Motivation, Student Protests, and Social-Emotional Learning: Rules for Engagement’s Biggest Posts of 2017

By Evie Blad — December 22, 2017 4 min read
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From the controversial issues of national anthem protests to the personal reasons some students procrastinate, Rules for Engagement readers’ favorite posts of 2017 largely focused on how to engage and motivate students—both inside and outside the classroom. If web traffic is an indicator, readers of this blog are concerned about respecting and amplifying student voice, understanding what drives them to succeed (and, in some cases, to fail), and how to weave an understanding of social and emotional development into the learning process.

And, because 2017 was a year defined by divisive national politics, there was a little of that thrown in, too.

Protests During Anthem, Pledge Made Their Way Into Schools

Tensions between President Donald Trump and professional athletes over protests during the national anthem spilled into classrooms and onto the sidelines of high school football games. Some students refused to stand during the anthem or the Pledge of Allegiance, and free speech advocates reminded schools that they couldn’t compel them to do so.

A Misunderstood Betsy DeVos Quote Showed How Much Readers Value Free School Lunches

U.S. Secretary of Education Betsy DeVos has been at the center of controversy since the day Trump nominated her. After her February speech at the Conservative Political Action Conference included the aphorism “there’s no such thing as a free lunch,” advocates and media outlets spread rumors that she planned to slash free and reduced-price lunches for low-income kids. But, as this post clarifies, DeVos had no such plans. And the Education Department doesn’t even control the National School Lunch Program.

The Muppets Made Plans to Aid Refugee Children

The Sesame Workshop hopes the friendly faces of Sesame Street characters will help refugee children navigate the complex social and emotional effects of trauma and displacement.

The organization teamed with the International Rescue Committee, a global humanitarian organization, to “deliver transformative early learning and social-emotional support to millions of refugee children in Jordan, Lebanon, Iraq, and Syria,” a February post explained.

In December, the organizations’ plans got a big boost after they won a $100 million grant from the John D. and Catherine T. MacArthur Foundation for their ambitious plans, which include home visits and special learning materials for relocated families.

Much of that work builds on research about the effects of toxic stress and adverse childhood experiences, which U.S. schools and child welfare organizations have increasingly sought to address.

Also, photos of Muppets playing with kiddos are really cute.

Scientists Urged Schools to Be Mindful of Students’ Social and Emotional Development

Schools must broaden their approach beyond a narrow focus on academic work, a group of nationally recognized scientists said in a consensus statement released in September.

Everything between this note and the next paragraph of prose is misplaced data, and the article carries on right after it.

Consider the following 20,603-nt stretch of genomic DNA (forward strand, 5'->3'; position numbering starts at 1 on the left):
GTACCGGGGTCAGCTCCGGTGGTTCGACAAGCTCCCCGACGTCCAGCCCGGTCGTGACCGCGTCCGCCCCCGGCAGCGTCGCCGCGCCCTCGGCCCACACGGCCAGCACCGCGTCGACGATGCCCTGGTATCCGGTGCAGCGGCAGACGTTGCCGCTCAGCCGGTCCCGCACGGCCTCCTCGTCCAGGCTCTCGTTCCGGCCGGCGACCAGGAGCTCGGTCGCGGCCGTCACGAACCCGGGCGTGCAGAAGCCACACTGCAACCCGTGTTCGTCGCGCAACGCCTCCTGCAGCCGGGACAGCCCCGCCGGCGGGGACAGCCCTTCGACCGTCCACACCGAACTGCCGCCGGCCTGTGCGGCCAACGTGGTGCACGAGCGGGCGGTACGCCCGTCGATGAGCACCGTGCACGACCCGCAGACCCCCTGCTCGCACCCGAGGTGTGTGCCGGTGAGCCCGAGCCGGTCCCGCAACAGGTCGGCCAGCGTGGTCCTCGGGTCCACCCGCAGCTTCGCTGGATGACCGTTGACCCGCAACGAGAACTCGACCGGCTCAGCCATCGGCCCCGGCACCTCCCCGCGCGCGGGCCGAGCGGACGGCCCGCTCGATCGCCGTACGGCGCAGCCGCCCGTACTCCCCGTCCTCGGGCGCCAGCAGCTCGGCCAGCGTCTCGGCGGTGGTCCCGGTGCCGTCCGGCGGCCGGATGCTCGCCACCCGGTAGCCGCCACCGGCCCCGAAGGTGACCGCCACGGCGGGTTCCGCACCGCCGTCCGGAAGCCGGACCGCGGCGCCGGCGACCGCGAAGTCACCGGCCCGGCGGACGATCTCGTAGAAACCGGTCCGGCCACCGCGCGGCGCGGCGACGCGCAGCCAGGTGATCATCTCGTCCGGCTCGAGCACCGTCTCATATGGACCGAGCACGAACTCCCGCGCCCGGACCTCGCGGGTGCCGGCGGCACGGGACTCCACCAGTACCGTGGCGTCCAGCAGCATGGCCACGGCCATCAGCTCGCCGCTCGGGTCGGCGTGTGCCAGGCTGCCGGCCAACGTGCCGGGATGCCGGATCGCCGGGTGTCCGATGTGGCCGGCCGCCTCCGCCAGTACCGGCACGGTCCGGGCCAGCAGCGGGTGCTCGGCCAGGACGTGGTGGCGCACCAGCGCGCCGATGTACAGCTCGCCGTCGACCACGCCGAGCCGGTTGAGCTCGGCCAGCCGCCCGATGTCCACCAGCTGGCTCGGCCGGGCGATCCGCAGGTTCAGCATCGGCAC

That’s because students’ social, emotional, and academic development are “deeply intertwined,” and all are central to learning, said the brief, the product of a year of work by 28 academic researchers who study issues like student motivation, school climate, and social-emotional learning. The panel, known as the council of distinguished scientists, was organized by the Aspen Institute’s National Commission on Social, Emotional, and Academic Development, which has set out to bring together educators, scientists, policymakers, and philanthropists to clarify a vision for social-emotional learning in schools.

Social-Emotional Learning Researchers Sought New Ways to Measure Students’ Progress

As social-emotional learning continued to grow in popularity, researchers continued their quest for precise and reliable ways to measure students’ growth in areas like self-control and relationship skills. Schools have largely relied on self-report surveys to measure SEL growth, but researchers say tracking their responses to things like computer games, video testimonials, and challenging tasks may yield more accurate results.

Researchers Explored Students’ “Self-Handicapping” Habits

Some students engage in “self-handicapping” behaviors like procrastination because they are trying to protect themselves from the negative emotions they might feel if they fail at an academic task, this post explains. So they put off studying for the big test, giving themselves an excuse in advance for a low score. And they might not always realize why they are doing it.

Some School Leaders Said They Struggle to Implement Social-Emotional Learning

School leaders see students’ social and emotional development as important factors in school success but, in a nationally representative survey of principals, just 35 percent of respondents said their school was fully implementing a plan for incorporating social-emotional learning into policies and classroom work.

Principals reported several barriers to putting social-emotional learning strategies into place, including a lack of time, inadequate teacher training, and a need for further evidence of its link to academic success.

Photos, Top to Bottom: Yong Kim/The Philadelphia Inquirer via AP, AP file, Sesame Workshop, Unsplash, Getty, Getty, Unsplash

More 2017 education round-ups:

Follow @evieblad on Twitter or subscribe to Rules for Engagement to get blog posts delivered directly to your inbox.

A version of this news article first appeared in the Rules for Engagement blog.


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